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Baitcast vs Spin

March 22, 2021 2 min read

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Baitcast vs Spin by Addict Tackle

Many anglers often have a preference for using a baitcast or spin set up when they’re fishing, however it’s worth noting that while it’s okay to have a preference, these two set-ups have different properties that lend themselves to certain scenarios. For example, a baitcaster, while being perfect for working hardbodies amongst snags for Murray cod, might not be suitable when throwing smaller hardbodies over a shallow flat for bream!

Starting with spin set-ups, let’s look at the pros of spin rods and reels. Firstly, they are easy to use, and there is no chance of the dreaded overrun or ‘bird’s nest’. Secondly, they are capable of throwing exceptionally light weights, which is great if targeting some of our light tackle sportfish such as bream and whiting. Thirdly they can generally achieve better casting distance than baitcast set-ups of the same weight.

Unfortunately, there are drawbacks with spin set-ups, such as wind knots, and having less feel and control during the retrieve when lure fishing.

Baitcast set-ups on the other hand offer anglers great casting accuracy and control, and much better feeling when retrieving a lure, as there is direct contact with the line at all times. Baitcasters also offer the advantage of being able to apply more pressure to fish with the use of the thumb on the spool.

Drawbacks of baitcasters are that casting is harder to master, tangles happen more easily, and they struggle to throw light weight - although some high-tech baitcaster can throw exceptionally light weights. Baitcaster set-ups also usually start at a higher price.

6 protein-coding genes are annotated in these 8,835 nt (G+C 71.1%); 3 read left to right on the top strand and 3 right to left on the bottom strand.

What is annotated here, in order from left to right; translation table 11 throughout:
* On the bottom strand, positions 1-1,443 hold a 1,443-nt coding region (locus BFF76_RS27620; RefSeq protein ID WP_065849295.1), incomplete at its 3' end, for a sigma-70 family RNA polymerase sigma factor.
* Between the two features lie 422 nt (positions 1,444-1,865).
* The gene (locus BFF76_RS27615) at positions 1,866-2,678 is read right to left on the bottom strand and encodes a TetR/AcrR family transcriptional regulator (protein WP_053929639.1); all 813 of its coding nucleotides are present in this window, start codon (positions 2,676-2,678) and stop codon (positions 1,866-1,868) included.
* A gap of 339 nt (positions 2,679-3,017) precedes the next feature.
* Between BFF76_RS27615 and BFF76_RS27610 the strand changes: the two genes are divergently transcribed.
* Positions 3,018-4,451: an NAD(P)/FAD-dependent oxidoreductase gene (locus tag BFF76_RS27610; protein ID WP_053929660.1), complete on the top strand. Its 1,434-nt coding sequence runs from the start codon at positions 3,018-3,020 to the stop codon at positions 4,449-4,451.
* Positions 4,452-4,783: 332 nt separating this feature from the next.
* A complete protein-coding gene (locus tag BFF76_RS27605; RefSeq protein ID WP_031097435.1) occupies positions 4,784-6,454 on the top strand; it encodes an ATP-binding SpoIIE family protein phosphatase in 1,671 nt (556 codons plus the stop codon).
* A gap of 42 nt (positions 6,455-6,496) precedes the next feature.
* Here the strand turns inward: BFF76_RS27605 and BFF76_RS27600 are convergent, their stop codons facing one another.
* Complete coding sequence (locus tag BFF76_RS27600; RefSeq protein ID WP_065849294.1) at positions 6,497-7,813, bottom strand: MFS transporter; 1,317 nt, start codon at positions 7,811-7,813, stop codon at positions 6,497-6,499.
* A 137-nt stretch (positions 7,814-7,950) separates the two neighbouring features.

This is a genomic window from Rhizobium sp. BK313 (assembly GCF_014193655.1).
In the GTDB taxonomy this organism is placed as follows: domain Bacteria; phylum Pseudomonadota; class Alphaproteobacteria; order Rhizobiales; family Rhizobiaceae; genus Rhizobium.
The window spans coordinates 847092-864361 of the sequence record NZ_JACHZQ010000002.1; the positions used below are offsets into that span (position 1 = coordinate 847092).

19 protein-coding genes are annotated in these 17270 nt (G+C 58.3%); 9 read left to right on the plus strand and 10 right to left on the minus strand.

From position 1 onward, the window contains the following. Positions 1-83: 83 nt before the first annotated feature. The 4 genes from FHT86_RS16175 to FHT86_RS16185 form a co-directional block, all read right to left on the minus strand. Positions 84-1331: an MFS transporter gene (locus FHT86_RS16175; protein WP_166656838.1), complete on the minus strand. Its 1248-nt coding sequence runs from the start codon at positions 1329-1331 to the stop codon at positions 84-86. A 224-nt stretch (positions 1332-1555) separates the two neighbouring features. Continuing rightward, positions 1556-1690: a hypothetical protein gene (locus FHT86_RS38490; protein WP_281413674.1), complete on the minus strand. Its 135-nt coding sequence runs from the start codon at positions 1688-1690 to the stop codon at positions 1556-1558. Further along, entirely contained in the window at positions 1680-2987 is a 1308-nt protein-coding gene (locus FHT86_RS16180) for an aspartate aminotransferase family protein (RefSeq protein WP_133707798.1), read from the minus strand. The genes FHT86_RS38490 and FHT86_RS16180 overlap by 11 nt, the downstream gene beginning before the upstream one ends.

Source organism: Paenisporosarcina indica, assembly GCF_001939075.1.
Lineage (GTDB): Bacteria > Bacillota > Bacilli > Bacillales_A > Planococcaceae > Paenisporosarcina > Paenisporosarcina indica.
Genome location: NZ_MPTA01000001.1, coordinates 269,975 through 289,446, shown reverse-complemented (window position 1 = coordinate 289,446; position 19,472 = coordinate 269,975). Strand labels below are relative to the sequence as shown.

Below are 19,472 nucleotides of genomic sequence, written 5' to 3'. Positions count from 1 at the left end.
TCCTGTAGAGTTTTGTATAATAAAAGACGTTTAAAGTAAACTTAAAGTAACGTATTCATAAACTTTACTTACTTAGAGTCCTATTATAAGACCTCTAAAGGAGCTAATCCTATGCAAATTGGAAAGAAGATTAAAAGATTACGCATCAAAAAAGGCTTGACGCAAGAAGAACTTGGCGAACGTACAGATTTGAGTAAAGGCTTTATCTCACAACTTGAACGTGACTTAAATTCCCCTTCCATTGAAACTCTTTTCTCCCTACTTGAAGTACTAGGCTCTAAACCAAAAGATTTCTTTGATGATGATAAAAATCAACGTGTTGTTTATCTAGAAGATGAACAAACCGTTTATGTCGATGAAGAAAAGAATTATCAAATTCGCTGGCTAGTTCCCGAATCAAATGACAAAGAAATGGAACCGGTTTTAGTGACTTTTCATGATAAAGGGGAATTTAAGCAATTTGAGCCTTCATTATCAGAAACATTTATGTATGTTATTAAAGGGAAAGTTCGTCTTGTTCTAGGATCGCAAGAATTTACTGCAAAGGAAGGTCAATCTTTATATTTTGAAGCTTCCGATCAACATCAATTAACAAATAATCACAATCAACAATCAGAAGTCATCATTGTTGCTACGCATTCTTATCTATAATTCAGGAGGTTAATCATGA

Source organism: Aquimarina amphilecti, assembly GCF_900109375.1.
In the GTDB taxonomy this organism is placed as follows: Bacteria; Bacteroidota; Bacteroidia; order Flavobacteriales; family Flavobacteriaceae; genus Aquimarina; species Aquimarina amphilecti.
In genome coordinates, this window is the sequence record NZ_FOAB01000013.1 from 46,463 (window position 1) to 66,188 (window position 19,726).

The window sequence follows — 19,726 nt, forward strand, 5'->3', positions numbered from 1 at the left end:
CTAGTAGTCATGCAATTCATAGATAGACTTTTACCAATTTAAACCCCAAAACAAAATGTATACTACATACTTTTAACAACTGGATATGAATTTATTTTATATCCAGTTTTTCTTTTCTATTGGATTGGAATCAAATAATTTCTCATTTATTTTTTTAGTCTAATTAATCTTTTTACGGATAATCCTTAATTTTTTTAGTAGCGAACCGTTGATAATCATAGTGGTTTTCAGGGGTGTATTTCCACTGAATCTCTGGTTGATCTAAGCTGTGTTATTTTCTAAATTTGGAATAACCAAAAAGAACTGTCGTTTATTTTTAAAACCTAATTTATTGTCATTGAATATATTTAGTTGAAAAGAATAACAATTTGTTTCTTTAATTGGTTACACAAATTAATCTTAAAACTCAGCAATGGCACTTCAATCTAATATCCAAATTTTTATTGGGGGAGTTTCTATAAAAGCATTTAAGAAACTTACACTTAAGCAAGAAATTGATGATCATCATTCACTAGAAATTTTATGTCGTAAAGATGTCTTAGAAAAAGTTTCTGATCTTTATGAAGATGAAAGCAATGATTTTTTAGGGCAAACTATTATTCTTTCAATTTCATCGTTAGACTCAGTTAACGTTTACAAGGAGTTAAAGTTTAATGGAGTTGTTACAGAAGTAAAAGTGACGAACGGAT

If you want to get into the spinning world, the Shimano Spectrum Spin, Okuma Celilo Trout Spin, Silstar Power Tip PF Series and Penn Ally are great entry level rods. Matched with a Shimano Sienna, Okuma Alaris or Penn Wrath spin reel, these can make perfectly serviceable spin combinations! You can also buy combos, such as the 13 Code Black Rod and Reel combo, or the Penn Wrath combo!

If you’d like to start your baitcast journey, the Storm Adventure Xtreme Baitcast series and Daiwa TD Hyper (baitcast model) are more than suitable for most light tackle situations, especially if paired with a Daiwa Strikeforce or Shimano Caius 150HG.

It pays not to get too worried if you’re a spin or baitcast angler, but rather understand the benefits and drawback of both and decide which is better for the situation in front of you!

1 Response

Pat Mardoodle
Pat Mardoodle

May 06, 2021

Baitcasters are awesome on my blade and tails I have the ATC combat plus which I use for throwing slugs and zaplins at longtails only problem I have is line capacity when a big unit grabs it but handles the smaller 10kg jobs easy . Sometimes for shits and giggles I troll laser pro’s on my 6kg venom with my Abu revo beast spoiled with 10lb power pro . I have spin reels but get more feel on the baitcasters and as you mentioned thumbing the spool comes in handy I think good quality baitcasters may be a little stronger I’ve had diawa sols and shimano Stradics let go on solid tuna.

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